This weekend I was craving a nice, juicy hamburger and while I would have settled for take-out, Todd was nice enough to make a trip to the store (while I slept off another dose of cold meds) for the necessary ingredients to make them at home.
It’s not enough to just form some ground chuck into a disk and toss it on a grill or in a frying pan.
First of all, you have to have the right mix of meat to get good results! Too much fat, like in straight ground chuck, and your burgers shrink to half their size or bunch up in the middle and don’t cook evenly. Too little fat and you wind up with a dry, mealy burger that falls apart on the grill. A 50/50 mix of chuck and lean seems to work best and results in a juicy burger that still fills out the bun.
Secondly, salt enhances flavor, as do other seasonings; don’t be afraid to use them! Salt, pepper, garlic and onion all go into our burger mix. This time we also dashed in a bit of paprika for fun. One thing I do tend to go back and forth on is whether to go powdered or fresh with the onion and garlic. On the one hand, fresh is generally best but it can be tough to finely mince the onions enough that the flavor is evenly distributed. Onion and garlic powders allow, I think, for a greater distribution throughout the meat. We also add a few splashes of Worcestershire sauce, too.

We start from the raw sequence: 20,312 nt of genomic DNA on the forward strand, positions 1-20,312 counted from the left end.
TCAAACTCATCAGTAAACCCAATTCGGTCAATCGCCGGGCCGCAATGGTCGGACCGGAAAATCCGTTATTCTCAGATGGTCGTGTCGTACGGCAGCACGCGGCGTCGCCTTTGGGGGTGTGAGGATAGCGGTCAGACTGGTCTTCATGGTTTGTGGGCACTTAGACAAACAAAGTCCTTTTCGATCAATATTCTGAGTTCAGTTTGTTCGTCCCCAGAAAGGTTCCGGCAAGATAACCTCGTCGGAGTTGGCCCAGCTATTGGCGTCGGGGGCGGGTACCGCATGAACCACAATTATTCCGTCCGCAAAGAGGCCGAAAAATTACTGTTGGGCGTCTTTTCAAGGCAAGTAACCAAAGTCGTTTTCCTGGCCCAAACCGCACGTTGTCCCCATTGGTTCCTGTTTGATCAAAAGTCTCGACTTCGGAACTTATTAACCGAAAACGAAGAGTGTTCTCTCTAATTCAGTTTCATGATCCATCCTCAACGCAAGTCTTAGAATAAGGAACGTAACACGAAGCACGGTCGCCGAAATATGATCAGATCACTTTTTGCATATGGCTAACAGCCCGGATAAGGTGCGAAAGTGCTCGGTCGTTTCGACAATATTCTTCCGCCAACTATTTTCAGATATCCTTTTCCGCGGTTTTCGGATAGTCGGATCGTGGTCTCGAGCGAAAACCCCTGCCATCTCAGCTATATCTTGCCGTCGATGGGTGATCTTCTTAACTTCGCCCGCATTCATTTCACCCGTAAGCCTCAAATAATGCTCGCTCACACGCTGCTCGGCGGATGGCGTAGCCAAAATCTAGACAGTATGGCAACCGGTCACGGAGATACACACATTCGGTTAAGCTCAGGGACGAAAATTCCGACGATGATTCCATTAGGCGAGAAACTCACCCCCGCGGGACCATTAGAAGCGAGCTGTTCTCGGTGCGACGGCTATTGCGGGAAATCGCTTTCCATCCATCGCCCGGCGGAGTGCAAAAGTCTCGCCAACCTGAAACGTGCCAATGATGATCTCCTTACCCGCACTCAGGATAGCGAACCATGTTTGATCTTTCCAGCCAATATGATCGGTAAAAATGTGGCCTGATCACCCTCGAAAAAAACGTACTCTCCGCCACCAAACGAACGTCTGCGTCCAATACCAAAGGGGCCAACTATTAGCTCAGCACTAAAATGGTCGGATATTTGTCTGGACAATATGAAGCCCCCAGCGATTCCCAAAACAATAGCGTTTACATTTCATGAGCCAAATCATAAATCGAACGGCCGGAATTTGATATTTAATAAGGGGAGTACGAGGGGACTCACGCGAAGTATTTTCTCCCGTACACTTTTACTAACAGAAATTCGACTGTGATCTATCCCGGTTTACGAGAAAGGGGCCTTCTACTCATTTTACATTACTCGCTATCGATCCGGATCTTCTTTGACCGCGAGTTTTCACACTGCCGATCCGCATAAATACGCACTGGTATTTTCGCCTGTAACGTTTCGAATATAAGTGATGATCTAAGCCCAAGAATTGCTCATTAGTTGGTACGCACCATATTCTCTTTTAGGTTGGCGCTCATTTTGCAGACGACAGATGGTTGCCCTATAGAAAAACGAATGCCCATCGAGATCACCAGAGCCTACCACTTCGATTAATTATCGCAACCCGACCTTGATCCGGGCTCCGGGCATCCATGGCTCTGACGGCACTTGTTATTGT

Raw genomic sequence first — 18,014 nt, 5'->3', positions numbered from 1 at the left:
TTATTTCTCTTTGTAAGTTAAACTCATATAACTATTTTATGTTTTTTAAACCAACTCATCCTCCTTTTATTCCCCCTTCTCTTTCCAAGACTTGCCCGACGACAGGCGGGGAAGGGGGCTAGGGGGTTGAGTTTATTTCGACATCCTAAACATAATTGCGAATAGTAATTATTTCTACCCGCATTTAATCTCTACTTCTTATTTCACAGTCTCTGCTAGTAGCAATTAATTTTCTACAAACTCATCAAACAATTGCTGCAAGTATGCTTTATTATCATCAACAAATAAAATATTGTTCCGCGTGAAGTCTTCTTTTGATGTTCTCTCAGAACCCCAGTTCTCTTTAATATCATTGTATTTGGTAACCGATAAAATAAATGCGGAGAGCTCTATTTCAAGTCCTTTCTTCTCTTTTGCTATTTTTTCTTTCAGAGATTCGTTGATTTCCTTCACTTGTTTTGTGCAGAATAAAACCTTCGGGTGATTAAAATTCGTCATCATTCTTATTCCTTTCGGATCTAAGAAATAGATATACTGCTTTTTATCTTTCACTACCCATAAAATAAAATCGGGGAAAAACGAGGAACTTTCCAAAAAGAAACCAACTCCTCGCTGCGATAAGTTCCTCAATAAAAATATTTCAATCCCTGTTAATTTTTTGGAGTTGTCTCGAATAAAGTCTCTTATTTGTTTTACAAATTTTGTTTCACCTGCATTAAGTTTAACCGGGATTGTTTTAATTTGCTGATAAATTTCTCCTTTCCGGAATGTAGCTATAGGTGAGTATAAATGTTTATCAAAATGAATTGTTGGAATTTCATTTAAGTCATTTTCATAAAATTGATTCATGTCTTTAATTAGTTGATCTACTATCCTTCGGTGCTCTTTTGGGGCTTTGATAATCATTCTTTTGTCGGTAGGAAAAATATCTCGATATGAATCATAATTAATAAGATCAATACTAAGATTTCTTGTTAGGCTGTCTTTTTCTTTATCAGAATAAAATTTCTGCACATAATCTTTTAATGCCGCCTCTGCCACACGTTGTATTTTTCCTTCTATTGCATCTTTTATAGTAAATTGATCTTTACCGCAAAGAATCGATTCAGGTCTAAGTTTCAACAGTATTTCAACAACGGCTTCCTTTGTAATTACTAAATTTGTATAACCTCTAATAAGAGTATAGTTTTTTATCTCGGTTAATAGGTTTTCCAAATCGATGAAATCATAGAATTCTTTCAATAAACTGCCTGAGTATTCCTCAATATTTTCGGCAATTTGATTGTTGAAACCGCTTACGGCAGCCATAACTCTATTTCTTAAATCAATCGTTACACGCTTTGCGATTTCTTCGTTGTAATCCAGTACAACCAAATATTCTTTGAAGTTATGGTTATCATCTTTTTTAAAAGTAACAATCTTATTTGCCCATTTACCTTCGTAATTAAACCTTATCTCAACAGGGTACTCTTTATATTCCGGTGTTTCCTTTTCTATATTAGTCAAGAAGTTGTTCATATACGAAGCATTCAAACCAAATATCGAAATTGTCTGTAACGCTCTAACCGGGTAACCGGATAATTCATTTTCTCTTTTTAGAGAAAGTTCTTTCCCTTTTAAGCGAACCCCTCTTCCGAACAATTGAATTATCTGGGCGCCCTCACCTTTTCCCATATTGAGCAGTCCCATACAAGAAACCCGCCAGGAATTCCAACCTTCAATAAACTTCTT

Finally, help the meat stick together by adding some binding agents. Just like you do with meatloaf, an egg and some breadcrumbs certainly won’t hurt the burger and can help a too-lean mix hold up to being flipped over flames. I’ve used oatmeal in the past, instead of breadcrumbs, and Todd’s used crushed potato chips and even rice cereal! As long as it’s fairly finely crushed (a rolling pin and a plastic bag will do if the food processor’s too much of a hassle) it’ll work!
Stove versus Grill
There’s just something about a grilled burger than one done in a frying pan or skillet can’t match. If you have a gas grill, like we do, firing it up (even in January) is no sweat. Charcoal takes, I think, a little more commitment but the flavor is often worth it (though I think having a second item–like some chicken quarters or a pork roast–to cook while the coals are still live is the most efficient use of a charcoal grill). An indoor grill is somewhat superior to a skillet but if you really have a hankering and a frying pan is all you’ve got, then go for it!
What are your qualifications for a really good burger?